While understanding how SELinux works is great to know if you are interested in OS internals, let’s take a look at how SELinux is implemented in applications. First, we will take a look at a commonly used Linux password tool, to get familiar with the API and understand how userspace programs can query the kernel. After that, I will suggest an exercise for the reader to better understand userland AVCs and Object Managers.

The basis of userspace SELinux is libselinux, a library that supplies a standard API in order to interact all things SELinux, including (but not limited to) querying the SELinux policy, implementing an AVC cache, setting callbacks when SELinux state changes, and learning more about the SELinux system in general.

passwd is a simple utility that changes a password for a specific account. Usually, a user is only able to change their own password, while root is able to change all passwords.

int check_selinux_permit (const char *perm_name)
    char *user_context_raw;
    int r;

    if (0 == is_selinux_enabled ()) {
         return 0;

selinux_set_callback (SELINUX_CB_LOG, (union selinux_callback) { .func_log = selinux_log_cb });

if (getprevcon_raw (&user_context_raw) != 0) {
    fprintf (shadow_logfd,
    _("%s: can not get previous SELinux process context: %s\n"),
    shadow_progname, strerror (errno));
    "can not get previous SELinux process context: %s",
    strerror (errno)));
    return (security_getenforce () != 0);

    r = selinux_check_access (user_context_raw, user_context_raw, "passwd", perm_name, NULL);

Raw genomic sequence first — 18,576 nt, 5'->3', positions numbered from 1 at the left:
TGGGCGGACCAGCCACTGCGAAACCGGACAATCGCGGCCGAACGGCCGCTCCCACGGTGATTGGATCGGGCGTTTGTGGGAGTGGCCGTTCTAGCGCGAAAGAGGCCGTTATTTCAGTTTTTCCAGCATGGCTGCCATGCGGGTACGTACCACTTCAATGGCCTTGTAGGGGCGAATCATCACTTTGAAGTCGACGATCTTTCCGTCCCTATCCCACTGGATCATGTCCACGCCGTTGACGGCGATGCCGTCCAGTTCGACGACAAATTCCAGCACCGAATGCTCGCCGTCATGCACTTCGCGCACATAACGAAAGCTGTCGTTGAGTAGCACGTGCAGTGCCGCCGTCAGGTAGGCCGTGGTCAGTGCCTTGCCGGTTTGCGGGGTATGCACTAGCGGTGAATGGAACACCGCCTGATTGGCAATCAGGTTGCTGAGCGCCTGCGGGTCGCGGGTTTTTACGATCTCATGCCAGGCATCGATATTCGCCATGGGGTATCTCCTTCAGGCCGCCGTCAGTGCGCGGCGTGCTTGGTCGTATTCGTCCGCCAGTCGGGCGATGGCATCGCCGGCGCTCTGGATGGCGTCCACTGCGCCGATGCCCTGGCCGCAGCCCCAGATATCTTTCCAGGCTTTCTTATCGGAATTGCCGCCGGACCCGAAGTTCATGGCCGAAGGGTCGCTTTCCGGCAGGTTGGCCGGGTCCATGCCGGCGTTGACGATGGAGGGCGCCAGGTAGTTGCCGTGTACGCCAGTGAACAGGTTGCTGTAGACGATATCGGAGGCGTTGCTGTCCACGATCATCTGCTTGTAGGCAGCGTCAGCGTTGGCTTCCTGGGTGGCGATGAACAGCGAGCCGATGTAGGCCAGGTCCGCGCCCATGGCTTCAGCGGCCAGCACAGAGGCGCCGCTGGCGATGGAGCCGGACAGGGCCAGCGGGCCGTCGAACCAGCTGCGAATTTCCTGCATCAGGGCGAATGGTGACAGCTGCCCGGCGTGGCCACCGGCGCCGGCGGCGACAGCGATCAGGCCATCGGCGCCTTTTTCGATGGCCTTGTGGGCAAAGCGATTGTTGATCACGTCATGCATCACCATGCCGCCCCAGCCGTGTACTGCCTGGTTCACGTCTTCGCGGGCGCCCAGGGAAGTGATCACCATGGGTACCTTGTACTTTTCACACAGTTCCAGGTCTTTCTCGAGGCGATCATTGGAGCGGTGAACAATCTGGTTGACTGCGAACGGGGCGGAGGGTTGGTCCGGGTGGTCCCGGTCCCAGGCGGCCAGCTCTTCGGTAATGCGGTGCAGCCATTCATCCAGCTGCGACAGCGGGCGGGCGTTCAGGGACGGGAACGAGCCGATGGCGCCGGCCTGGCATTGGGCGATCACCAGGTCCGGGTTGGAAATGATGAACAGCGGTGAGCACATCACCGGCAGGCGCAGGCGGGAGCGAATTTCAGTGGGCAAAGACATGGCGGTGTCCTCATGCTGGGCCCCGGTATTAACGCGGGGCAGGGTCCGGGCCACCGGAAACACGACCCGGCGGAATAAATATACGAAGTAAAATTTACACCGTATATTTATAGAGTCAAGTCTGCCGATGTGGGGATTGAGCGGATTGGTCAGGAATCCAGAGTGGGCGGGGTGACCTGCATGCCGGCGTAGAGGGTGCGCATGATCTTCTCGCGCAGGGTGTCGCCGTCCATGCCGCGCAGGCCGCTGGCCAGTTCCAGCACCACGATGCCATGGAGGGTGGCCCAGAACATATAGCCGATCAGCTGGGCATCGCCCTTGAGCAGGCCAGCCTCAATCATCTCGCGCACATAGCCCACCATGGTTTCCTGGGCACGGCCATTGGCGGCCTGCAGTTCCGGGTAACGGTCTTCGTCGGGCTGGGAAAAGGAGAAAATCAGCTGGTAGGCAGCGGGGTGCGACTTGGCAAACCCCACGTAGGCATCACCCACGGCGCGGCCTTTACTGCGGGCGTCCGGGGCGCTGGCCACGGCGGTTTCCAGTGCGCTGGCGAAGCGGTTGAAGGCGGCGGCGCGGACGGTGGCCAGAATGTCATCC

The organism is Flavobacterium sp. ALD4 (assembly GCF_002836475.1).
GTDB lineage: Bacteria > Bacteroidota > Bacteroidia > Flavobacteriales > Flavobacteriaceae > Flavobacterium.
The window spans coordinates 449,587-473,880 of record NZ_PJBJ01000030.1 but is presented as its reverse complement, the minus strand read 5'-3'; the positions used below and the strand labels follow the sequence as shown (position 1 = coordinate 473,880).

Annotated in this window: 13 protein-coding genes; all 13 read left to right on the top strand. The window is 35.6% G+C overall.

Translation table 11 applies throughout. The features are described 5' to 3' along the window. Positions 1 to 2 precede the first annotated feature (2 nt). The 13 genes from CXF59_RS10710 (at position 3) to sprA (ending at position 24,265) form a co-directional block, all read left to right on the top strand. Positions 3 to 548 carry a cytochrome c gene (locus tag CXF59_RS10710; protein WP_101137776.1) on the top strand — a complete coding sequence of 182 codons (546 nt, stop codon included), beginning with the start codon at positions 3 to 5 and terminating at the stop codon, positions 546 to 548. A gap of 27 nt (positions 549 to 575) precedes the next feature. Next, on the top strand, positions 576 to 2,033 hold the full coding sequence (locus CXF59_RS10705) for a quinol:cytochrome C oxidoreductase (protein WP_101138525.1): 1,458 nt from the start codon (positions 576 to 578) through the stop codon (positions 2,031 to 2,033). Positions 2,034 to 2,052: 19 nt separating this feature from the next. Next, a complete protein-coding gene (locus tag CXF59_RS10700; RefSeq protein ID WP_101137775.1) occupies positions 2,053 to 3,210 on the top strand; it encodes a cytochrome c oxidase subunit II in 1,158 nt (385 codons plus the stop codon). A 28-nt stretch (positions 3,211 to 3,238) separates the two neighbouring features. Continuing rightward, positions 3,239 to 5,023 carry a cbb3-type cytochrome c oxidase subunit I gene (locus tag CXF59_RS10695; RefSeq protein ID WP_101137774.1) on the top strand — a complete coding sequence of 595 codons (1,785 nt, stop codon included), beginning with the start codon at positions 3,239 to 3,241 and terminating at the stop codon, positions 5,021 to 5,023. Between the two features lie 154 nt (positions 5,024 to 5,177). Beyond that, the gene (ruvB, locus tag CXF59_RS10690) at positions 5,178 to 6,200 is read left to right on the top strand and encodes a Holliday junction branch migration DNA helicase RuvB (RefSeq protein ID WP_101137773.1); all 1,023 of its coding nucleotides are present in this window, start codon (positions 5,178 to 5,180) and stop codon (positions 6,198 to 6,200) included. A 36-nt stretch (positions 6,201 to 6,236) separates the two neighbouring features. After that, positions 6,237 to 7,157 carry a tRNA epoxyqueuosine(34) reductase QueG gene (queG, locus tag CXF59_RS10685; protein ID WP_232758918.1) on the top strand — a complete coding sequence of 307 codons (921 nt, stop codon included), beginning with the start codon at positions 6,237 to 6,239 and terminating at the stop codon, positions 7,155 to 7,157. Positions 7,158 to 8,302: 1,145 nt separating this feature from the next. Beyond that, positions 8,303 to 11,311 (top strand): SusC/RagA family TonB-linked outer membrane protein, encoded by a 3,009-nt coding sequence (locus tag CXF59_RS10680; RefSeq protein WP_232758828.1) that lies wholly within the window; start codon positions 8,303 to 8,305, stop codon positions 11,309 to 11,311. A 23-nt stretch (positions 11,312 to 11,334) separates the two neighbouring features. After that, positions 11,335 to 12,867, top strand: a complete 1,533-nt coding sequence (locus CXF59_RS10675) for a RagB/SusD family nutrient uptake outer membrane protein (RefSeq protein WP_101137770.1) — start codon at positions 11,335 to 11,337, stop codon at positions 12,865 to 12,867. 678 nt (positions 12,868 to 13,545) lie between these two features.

freecon (user_context_raw);
    return r;

Here, we can see that SELinux is checking if the current process context has the permission passwd in the class passwd, which essentially allows a process to change another user’s password. If we look at (via ls -Z) /usr/bin/passwd, we see that it has the type passwd_t. When a user executes /usr/bin/passwd, a domain transition occurs (if allowed by SELinux policy) that allows the user to launch processes that run in other domains. In this example, only the root user is checked for SELinux permissions. Thus, a simple way to prevent the root user from running passwd to change passwords would prevent this domain transition from occurring, and thus the /usr/bin/passwd would run as another type without the correct permissions.

While passwd is a SELinux-aware application, it is a relatively simple application that does not provide that much SELinux functionality. There are not many applications that create their own AVC cache and Object Manager; two of the more popular ones being Dbus, which restricts the processes that can send messages to its services, and sepgsql, an extension to Postgresql with a newer and much more granular implementation.

Exercise for the reader

In order to see the parallels between the userland and kernel AVC, I would recommend looking at the sepgsql folder under the postgres repository in order to analyze a project with a userland AVC and granular control of resources. I would recommend taking a look at the postgres documentation if you are looking for a high level overview of the databases, users and other resources contained by SELinux. I have appended two documents that I think provide a great resource to better understanding the sepqsql code.



In this blog, I introduced each of the core components of SELinux to help new users understand the big picture. SELinux can secure and isolate components in your system, and my goal is to help you decide if using SELinux is right for you. I hope that in reviewing you now have a solid understanding of SELinux policies and its implementation in both userland and kernel space, and are able to find and understand simple SELinux logs. The examples and resources provided in this blog post should help you get started in exploring more about SELinux in your own system.